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J Alzheimers Dis. 2015;43(3):957-66. doi: 10.3233/JAD-140621.

Bacterial infection and Alzheimer's disease: a meta-analysis.

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  • 1The Whiteley-Martin Research Centre, Discipline of Surgery, The University of Sydney, Nepean Hospital, Penrith, NSW, Australia.

Abstract

The possibility of an infectious etiology for Alzheimer's disease (AD) has been repeatedly postulated over the past three decades. We provide the first meta-analysis to address the relationship between bacterial infection and AD. Studies examining the association between AD and spirochetal bacteria or Chlamydophila pneumoniae (Cpn) were identified through a systematic search of the databases MEDLINE, EMBASE, PubMed, and Google Scholar. Data combined from 25 relevant, primarily case-control studies demonstrated a statistically significant association between AD and detectable evidence of infection of either bacterial group. We found over a ten-fold increased occurrence of AD when there is detectable evidence of spirochetal infection (OR: 10.61; 95% CI: 3.38-33.29) and over a four-fold increased occurrence of AD in a conservative risk estimate (OR: 4.45; 95% CI: 2.33-8.52). We found over a five-fold increased occurrence of AD with Cpn infection (OR: 5.66; 95% CI: 1.83-17.51). This study shows a strongly positive association between bacterial infection and AD. Further detailed investigation of the role of bacterial infection is warranted.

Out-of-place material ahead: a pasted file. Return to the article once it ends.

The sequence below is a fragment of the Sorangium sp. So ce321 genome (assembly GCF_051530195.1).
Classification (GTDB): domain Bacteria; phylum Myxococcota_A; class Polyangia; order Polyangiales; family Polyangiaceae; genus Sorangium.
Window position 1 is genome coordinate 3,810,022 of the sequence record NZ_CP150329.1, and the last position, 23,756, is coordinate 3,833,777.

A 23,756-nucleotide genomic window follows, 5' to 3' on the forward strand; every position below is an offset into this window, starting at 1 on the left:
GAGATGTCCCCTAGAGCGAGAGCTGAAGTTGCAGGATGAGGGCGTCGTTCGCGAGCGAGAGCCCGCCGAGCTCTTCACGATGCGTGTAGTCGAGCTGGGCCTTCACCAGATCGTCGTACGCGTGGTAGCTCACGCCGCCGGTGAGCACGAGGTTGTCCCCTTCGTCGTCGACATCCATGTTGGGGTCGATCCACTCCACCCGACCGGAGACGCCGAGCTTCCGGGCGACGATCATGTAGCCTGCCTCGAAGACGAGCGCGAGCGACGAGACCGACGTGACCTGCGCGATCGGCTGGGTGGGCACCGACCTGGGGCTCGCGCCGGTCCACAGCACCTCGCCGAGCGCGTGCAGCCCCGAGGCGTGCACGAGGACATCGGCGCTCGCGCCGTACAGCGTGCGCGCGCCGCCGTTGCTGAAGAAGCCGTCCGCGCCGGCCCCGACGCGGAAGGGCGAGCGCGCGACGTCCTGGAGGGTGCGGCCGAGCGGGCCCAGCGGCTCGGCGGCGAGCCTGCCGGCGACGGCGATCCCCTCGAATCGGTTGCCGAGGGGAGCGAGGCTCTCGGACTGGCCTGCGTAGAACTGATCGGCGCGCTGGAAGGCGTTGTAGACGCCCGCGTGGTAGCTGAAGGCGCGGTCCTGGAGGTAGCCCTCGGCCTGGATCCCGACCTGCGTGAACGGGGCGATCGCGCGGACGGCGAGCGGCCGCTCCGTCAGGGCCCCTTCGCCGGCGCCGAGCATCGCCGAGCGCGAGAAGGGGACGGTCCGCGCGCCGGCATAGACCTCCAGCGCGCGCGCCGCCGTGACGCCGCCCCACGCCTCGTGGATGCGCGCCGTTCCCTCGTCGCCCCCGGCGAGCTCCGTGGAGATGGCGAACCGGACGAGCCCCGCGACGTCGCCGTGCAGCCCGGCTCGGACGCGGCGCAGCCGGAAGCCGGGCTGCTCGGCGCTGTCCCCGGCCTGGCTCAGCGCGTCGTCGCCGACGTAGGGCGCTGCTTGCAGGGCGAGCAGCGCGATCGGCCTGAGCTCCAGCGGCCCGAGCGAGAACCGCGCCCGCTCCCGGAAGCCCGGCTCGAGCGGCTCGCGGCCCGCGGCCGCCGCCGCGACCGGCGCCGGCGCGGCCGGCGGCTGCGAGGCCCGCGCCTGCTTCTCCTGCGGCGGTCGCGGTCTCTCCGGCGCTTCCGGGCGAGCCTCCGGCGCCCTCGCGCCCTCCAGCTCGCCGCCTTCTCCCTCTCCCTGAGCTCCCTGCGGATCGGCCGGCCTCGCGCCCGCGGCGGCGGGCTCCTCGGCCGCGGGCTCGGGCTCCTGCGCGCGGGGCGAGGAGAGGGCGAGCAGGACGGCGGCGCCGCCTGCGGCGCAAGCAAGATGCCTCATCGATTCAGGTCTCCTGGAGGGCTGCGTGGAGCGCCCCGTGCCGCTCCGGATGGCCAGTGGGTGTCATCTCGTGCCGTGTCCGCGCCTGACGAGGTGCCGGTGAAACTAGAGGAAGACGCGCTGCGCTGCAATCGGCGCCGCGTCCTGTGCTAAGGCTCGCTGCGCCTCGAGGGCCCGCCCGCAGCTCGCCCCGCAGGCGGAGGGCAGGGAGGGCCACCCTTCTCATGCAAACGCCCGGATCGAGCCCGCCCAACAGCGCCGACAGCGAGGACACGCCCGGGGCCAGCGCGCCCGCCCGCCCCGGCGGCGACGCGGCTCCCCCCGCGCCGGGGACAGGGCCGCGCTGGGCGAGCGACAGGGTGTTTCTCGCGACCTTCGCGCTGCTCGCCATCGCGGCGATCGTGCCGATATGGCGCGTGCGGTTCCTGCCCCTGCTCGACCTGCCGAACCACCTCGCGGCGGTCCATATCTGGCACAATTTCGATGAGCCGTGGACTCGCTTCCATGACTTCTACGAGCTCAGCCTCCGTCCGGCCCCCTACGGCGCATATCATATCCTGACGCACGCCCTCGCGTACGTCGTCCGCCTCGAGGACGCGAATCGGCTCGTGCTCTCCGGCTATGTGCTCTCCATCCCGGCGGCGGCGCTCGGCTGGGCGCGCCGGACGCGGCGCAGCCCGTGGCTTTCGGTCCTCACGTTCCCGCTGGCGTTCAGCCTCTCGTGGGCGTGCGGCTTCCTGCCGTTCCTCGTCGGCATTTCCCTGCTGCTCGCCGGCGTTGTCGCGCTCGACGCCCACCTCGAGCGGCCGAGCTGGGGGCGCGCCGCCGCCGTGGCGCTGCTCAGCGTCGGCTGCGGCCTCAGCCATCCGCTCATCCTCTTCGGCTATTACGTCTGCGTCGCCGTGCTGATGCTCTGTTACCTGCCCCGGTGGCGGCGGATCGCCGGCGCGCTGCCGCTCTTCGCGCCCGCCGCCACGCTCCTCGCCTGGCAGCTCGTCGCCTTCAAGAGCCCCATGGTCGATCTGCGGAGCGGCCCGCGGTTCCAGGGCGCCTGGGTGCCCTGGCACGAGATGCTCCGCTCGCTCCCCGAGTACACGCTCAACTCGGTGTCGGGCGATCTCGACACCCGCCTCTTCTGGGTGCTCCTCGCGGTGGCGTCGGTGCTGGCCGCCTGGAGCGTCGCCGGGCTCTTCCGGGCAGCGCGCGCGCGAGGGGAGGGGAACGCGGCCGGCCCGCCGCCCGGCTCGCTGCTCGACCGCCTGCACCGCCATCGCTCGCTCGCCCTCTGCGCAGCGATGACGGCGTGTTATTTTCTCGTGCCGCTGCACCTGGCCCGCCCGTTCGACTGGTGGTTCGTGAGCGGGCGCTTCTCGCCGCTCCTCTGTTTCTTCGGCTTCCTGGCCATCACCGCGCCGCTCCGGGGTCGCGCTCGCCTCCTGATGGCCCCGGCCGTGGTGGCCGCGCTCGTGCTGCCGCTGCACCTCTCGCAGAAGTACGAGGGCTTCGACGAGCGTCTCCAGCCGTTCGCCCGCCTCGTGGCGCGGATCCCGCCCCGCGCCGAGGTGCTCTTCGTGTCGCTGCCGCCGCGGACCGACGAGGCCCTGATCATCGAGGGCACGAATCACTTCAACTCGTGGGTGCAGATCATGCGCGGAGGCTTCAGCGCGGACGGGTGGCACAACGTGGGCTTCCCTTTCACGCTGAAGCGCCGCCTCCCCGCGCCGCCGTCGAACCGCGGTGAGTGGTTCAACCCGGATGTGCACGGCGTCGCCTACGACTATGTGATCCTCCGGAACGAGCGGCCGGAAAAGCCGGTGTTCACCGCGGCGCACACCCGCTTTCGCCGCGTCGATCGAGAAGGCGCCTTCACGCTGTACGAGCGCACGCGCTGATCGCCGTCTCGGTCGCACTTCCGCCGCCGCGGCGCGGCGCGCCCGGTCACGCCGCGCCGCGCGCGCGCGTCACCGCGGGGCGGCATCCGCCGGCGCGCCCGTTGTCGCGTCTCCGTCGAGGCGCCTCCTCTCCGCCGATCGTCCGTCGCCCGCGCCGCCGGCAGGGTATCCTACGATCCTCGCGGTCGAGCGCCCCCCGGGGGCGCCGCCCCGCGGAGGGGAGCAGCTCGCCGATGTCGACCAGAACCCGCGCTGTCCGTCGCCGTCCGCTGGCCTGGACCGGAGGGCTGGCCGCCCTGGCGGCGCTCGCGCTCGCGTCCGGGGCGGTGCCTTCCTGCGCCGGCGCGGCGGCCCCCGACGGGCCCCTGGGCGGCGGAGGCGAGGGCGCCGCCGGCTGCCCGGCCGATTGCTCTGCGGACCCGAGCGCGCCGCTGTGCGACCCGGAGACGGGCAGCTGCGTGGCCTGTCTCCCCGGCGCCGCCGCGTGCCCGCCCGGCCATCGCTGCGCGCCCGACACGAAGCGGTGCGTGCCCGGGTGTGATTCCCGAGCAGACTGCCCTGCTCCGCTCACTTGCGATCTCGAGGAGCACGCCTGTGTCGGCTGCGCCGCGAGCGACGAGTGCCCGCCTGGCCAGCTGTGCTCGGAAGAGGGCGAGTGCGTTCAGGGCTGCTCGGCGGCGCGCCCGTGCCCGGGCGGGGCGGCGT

KEYWORDS:

Alzheimer's disease; Borrelia; Chlamydophila; Spirochaetales; Treponema; bacteria; dementia; etiology; infection; inflammation

PMID:
25182736
[PubMed - indexed for MEDLINE]
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